The Tank is Dead! Long Live the Tank!

The Tank is Dead! Long Live the Tank! image
September 23, 2015 | Source: 1LT Kier Elmonairy, eArmor

Predicting the demise of the tank as a principal weapon of land warfare is one of the longest-running pastimes in the study of military history and defense affairs. Before the guns had gone silent on the fields of Cambria, the site of history’s first major tank offensive, the German army had taken its successful blunting of the British attack to mean that the tank was a battlefield novelty of little importance. The combination of high-explosive anti-tank (HEAT) warheads and the compact guidance systems in the anti-tank guided missile (ATGM), first deployed in numbers during the Yom Kippur War of 1973, was also supposed to have spelled the end of the tank.

With the end of the Cold War and the “end of history,” the demise of the tank was again foretold. This era was supposed to mark the end of conventional conflicts, with the tank increasingly relegated to minor and secondary roles, since airpower and Special Forces were to take the lead in brushfire wars the world over. And yet, in each instance, the tank’s unique combination of mobility, firepower and survivability ensured that the tank not only avoided consignment to the trashbin of history, but remains one of the principle expressions of land combat power in the modern age.

The Allied tank offensives of 1918 helped ensure victory against the Central Powers. The development of advanced composite armors in response to the ATGM threat by British and American engineers under codenames such as “Chobham” and “Burlington” would make tanks like Abrams and Challenger some of the brightest stars of Operation Desert Storm. Even in today’s conflicts against non-state actors and state proxies, tanks have repeatedly proven their worth by providing a high degree of tactical overmatch to the armies that employ them.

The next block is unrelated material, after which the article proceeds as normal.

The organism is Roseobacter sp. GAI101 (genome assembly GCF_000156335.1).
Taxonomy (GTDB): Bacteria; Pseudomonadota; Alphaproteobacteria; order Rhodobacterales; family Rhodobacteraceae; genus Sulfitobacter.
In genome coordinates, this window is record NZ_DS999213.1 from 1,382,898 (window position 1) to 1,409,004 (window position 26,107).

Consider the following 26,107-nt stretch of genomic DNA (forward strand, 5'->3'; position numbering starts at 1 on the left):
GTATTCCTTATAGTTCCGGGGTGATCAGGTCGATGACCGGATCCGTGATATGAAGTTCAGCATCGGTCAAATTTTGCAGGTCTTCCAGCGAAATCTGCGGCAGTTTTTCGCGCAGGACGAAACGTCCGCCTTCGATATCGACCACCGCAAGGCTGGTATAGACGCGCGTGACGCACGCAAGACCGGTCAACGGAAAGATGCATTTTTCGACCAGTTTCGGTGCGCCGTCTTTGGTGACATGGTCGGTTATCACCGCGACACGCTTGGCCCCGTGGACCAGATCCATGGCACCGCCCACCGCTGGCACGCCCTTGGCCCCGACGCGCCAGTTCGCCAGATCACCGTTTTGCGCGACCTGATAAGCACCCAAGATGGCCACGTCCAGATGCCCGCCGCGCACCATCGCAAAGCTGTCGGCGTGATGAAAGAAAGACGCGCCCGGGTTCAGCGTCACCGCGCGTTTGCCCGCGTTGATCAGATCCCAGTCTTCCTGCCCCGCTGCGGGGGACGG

Looking forward, the Soldier of tomorrow is likely to face an increasingly complex and lethal environment. Advanced weapons that were once the exclusive reserve of the world’s leading militaries are now finding their way into the hands of second- and third-rate militaries, as well as non-state paramilitary organizations. Recent Israeli operations in the Palestinian territories, such as Pillar of Fire and Protective Edge, have demonstrated that highly sophisticated ATGMs and other precision-guided munitions (PGMs) are becoming increasingly common and are presenting issues once primarily dealt with by the foes of Western militaries.